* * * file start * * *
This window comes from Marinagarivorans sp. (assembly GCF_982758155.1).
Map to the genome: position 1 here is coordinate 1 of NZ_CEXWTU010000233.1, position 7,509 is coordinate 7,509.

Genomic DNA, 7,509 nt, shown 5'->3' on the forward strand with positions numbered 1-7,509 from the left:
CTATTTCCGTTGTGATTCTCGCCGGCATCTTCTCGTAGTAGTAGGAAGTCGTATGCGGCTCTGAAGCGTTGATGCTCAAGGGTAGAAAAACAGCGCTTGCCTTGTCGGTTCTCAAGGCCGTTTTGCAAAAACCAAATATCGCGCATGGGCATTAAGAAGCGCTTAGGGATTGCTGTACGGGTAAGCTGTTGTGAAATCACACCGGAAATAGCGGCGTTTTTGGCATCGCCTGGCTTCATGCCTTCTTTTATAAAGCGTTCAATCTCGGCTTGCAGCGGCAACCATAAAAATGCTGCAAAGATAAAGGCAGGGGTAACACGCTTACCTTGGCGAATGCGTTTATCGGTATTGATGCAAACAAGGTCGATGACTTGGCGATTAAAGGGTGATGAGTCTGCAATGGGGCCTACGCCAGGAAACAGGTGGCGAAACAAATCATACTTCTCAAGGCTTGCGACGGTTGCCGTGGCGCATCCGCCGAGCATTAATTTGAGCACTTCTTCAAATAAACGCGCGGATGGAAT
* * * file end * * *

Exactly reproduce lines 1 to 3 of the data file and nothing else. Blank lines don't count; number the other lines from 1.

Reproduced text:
This window comes from Marinagarivorans sp. (assembly GCF_982758155.1).
Map to the genome: position 1 here is coordinate 1 of NZ_CEXWTU010000233.1, position 7,509 is coordinate 7,509.

Genomic DNA, 7,509 nt, shown 5'->3' on the forward strand with positions numbered 1-7,509 from the left: